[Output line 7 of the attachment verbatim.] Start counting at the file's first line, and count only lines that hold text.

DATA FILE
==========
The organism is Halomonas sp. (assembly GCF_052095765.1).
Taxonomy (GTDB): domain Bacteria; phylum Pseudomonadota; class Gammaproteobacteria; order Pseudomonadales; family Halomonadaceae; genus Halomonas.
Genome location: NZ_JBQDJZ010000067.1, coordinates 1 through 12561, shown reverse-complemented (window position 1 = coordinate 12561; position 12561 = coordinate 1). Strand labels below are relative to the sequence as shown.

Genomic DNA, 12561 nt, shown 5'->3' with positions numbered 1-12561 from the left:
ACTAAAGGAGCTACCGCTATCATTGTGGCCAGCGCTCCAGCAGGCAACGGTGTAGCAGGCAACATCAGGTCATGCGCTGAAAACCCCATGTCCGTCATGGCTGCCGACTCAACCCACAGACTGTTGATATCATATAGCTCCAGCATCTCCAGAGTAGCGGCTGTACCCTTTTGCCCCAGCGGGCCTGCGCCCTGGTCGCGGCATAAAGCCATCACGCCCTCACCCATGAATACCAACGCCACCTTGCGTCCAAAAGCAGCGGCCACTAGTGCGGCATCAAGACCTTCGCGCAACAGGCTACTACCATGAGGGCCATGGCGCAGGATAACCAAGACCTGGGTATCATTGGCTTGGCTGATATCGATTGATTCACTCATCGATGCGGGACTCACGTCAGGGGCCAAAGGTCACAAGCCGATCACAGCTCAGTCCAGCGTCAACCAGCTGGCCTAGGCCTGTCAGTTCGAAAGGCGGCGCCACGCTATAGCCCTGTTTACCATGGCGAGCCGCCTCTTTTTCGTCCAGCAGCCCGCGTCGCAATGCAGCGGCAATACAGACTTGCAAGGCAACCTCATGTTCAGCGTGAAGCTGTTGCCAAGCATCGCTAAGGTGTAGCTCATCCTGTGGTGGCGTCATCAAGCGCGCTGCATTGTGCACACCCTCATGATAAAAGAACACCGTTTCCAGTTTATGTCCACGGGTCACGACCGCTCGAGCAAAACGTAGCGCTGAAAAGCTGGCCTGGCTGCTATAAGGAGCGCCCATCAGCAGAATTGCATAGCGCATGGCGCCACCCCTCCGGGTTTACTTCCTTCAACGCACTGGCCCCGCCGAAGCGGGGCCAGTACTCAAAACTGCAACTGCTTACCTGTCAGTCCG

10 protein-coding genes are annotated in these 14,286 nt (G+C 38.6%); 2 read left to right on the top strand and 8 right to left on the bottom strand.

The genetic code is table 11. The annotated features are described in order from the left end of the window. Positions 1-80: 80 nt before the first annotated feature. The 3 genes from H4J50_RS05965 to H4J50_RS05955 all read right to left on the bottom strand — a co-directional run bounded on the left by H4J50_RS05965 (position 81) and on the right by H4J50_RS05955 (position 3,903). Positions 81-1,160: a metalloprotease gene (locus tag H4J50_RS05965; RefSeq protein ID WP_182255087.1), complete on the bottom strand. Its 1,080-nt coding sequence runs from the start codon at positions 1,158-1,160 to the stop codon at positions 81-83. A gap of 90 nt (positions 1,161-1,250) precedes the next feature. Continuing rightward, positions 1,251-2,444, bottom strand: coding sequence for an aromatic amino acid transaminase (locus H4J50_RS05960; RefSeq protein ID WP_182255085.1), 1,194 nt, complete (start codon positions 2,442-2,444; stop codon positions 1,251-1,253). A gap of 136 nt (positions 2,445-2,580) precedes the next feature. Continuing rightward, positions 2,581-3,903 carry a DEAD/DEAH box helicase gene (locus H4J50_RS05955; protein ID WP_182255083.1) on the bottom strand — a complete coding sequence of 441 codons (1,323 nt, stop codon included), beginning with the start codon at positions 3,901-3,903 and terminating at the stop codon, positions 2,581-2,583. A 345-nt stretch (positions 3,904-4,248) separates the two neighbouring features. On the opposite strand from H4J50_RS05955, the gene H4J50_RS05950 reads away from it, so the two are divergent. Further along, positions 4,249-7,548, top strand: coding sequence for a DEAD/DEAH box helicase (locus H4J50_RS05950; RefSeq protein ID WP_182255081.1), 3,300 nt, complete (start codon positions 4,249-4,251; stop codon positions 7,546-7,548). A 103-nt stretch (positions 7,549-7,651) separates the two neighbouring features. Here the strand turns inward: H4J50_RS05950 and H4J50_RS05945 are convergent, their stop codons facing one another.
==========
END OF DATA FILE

The genetic code is table 11. The annotated features are described in order from the left end of the window. Positions 1-80: 80 nt before the first annotated feature. The 3 genes from H4J50_RS05965 to H4J50_RS05955 all read right to left on the bottom strand — a co-directional run bounded on the left by H4J50_RS05965 (position 81) and on the right by H4J50_RS05955 (position 3,903). Positions 81-1,160: a metalloprotease gene (locus tag H4J50_RS05965; RefSeq protein ID WP_182255087.1), complete on the bottom strand. Its 1,080-nt coding sequence runs from the start codon at positions 1,158-1,160 to the stop codon at positions 81-83. A gap of 90 nt (positions 1,161-1,250) precedes the next feature. Continuing rightward, positions 1,251-2,444, bottom strand: coding sequence for an aromatic amino acid transaminase (locus H4J50_RS05960; RefSeq protein ID WP_182255085.1), 1,194 nt, complete (start codon positions 2,442-2,444; stop codon positions 1,251-1,253). A gap of 136 nt (positions 2,445-2,580) precedes the next feature. Continuing rightward, positions 2,581-3,903 carry a DEAD/DEAH box helicase gene (locus H4J50_RS05955; protein ID WP_182255083.1) on the bottom strand — a complete coding sequence of 441 codons (1,323 nt, stop codon included), beginning with the start codon at positions 3,901-3,903 and terminating at the stop codon, positions 2,581-2,583. A 345-nt stretch (positions 3,904-4,248) separates the two neighbouring features. On the opposite strand from H4J50_RS05955, the gene H4J50_RS05950 reads away from it, so the two are divergent. Further along, positions 4,249-7,548, top strand: coding sequence for a DEAD/DEAH box helicase (locus H4J50_RS05950; RefSeq protein ID WP_182255081.1), 3,300 nt, complete (start codon positions 4,249-4,251; stop codon positions 7,546-7,548). A 103-nt stretch (positions 7,549-7,651) separates the two neighbouring features. Here the strand turns inward: H4J50_RS05950 and H4J50_RS05945 are convergent, their stop codons facing one another.